A farm was classified as being at high risk of respiratory disease if it was classified as a high lung score farm and/or a high pleurisy score farm. The number of high-risk farms per square kilometer was geographically interpolated using kernel smoothing techniques (23). The analyses were conducted using the spastat package (24) in R. The bandwidth parameter for the kernel function was fixed at 4 km and was calculated using normal optimal method (23). The locations of the smallholder and commercial farms included in the study were also plotted as points over this density map.
Spatial clustering of high-risk farms was assessed using the Spatial Scan Test performed in SaTScan™ version 9.1.1 software (Information Management Services Inc., Calverton, MD, USA), based on a purely spatial Bernoulli distributional assumption model and scanning for circular clusters with a maximal population threshold of 50% of sites. In this process, time remained dormant and the observed number of high-risk farms in a cluster was compared to the distribution of expected number under the assumption of independence. The statistical significance of clusters was determined through 9,999 permutations. Significant clusters were declared at an alpha ≤ 0.05.
A total of 2,489 pigs from 601 farms were enrolled during the study period (Table 1). Data from 602 pigs from 130 farms were excluded because the farms were untraceable, were located in another province, or the farmer/farm manager was unwilling to participate (Table 1). Lung scores from farms where the farmer/farm manager was unwilling or were located in a difference province were higher than scores from study farms (Table 1; P < 0.01). No farm was excluded because the 6-week period from purchase to slaughter was exceeded. Records from 1,887 pigs originating from 471 pig farms were included in the final analyses. Descriptive statistics of lung scores are shown in Table 2. Among all lungs examined, the median lung score was 6 and 48% of pigs were classified as high lung score, 51% had acute lung lesions, 28% had chronic lung lesions, 21% had no lung lesion, and 22% had pleurisy. The candidate explanatory variables assessed in univariable models are shown in Table 3. The prevalence of farms with a high lung (Bulacan 32%, 95% CI 25–38%; Pampanga 34%, 95% CI 28–40%; P = 0.19) or pleurisy score (Bulacan 16%, 95% CI 11–22%; Pampanga 12%, 95% CI 8–16%; P = 0.12) did not differ between provinces (Table 3). Variables related to sow feeding and vaccination practice were excluded from the analysis due to collinearity with grower-finisher feeding and vaccination practice.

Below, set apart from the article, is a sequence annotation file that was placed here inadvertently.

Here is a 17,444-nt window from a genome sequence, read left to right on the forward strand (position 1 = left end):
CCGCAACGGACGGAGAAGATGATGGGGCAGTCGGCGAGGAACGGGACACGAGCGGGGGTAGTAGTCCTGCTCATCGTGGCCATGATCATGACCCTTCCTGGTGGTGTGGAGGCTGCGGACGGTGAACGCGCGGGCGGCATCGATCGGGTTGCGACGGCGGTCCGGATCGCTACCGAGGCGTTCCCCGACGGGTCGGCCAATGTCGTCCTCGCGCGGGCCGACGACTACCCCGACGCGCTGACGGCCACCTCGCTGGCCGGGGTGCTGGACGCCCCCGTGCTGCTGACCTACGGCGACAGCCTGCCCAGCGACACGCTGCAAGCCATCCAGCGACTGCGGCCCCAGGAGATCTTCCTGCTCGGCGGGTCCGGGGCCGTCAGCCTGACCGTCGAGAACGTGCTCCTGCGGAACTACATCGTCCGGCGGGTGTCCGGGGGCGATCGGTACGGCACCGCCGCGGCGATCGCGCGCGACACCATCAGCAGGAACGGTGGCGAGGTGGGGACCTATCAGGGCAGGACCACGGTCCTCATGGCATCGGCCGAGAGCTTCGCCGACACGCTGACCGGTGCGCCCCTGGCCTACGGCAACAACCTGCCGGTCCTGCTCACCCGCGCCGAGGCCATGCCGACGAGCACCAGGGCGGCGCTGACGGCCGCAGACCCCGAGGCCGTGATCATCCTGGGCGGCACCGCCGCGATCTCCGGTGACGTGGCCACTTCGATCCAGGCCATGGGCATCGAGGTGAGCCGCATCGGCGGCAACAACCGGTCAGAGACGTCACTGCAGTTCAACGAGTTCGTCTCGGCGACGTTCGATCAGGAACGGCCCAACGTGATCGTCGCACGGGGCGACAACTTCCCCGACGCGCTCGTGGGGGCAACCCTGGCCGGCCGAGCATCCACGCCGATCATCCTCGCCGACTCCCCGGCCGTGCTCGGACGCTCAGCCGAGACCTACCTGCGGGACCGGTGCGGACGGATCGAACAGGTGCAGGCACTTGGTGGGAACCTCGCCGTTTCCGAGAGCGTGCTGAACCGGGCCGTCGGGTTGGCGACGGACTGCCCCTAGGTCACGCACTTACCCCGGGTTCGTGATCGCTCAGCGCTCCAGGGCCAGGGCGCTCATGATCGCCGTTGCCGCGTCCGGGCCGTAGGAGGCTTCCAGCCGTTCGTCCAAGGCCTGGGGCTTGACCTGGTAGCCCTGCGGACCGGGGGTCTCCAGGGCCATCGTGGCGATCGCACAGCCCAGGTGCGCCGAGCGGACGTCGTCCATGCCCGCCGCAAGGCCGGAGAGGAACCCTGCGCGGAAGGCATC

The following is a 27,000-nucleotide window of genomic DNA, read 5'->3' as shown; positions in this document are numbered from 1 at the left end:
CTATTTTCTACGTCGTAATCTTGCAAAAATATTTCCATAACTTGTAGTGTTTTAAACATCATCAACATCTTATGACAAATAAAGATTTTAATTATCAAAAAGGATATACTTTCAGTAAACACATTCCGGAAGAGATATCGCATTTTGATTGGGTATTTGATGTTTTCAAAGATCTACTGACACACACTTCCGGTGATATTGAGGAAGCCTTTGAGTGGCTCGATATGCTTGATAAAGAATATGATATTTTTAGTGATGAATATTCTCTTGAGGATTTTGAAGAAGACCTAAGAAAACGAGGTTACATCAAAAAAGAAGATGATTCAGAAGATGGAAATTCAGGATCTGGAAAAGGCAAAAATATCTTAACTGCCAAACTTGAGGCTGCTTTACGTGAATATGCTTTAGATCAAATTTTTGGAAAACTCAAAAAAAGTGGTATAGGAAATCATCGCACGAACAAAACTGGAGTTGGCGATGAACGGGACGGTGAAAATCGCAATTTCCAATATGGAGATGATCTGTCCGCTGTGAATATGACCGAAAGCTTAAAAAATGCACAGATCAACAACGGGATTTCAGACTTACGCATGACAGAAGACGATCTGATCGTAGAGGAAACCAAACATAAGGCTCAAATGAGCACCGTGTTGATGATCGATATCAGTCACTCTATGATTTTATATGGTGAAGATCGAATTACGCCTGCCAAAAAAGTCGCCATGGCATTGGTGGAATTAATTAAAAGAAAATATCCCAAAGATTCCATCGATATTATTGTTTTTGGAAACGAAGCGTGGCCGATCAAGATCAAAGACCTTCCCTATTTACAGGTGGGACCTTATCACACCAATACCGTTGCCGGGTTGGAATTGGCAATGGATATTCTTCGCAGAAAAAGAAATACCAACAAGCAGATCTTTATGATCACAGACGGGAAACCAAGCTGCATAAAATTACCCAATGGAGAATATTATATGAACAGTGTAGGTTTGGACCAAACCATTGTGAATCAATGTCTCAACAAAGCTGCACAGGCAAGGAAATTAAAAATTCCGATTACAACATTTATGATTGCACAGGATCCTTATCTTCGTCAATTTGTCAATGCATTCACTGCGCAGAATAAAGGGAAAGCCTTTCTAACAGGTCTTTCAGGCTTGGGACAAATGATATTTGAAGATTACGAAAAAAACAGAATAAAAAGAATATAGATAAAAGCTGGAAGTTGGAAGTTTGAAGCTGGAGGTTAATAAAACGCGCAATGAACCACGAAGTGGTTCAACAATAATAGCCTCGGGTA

Table 1. Comparison between lung scores and pleurisy scores recorded in Bulacan and Pampanga provinces between October 2011 and March 2012 for pigs from farms included and excluded from the analyses.
Table 2. Number of pig farms, number of lungs examined, and descriptive statistics of lung and pleurisy scores stratified by province and farm production system recorded between October 2011 and March 2012.
Table 3. Explanatory variables assessed in univariable models for the risk of high farm lung and pleurisy scores in slaughtered finisher pigs from 471 farms in the Philippines.
Estimated regression coefficients for the final logistic regression models are shown in Tables 4 and 5. After adjusting for the effect of other covariates in Table 4, commercial farms were 1.85 (95% CI 1.32–2.63; P < 0.01) times more likely to be high lung score farms compared with smallholder farms. Among other significant variables, farms that did not vaccinate against hog cholera (RR 1.74, 95% CI 1.28–2.35; P < 0.01), had a market pen (RR 1.79, 95% CI 1.18–2.57; P < 0.01), or had at least one other pig farm located within 500 m (RR 1.52, 95% CI 1.14–203, P < 0.01) were also at higher risk of being high lung score farms.
Table 4. Estimated regression coefficients and RRs for the effect of farm-level risk factors on the likelihood of classification of a farm as high lung score farm derived from a multivariable logistic regression model using data from 471 farms collected between October 2011 and March 2012 in the Philippines.
Commercial farms were also at greater risk of being high pleurisy score farms (RR 2.69, 95% CI 1.61–4.42; P < 0.01) compared with smallholder farms. Farms that practiced feedback (RR 3.27, 95% CI 1.49–5.63, P < 0.01) or allowed commercial livestock vehicles on farm (RR 1.83, 95% CI 1.07–3.20; P = 0.03) were at higher risk of being high pleurisy score farms (Table 5).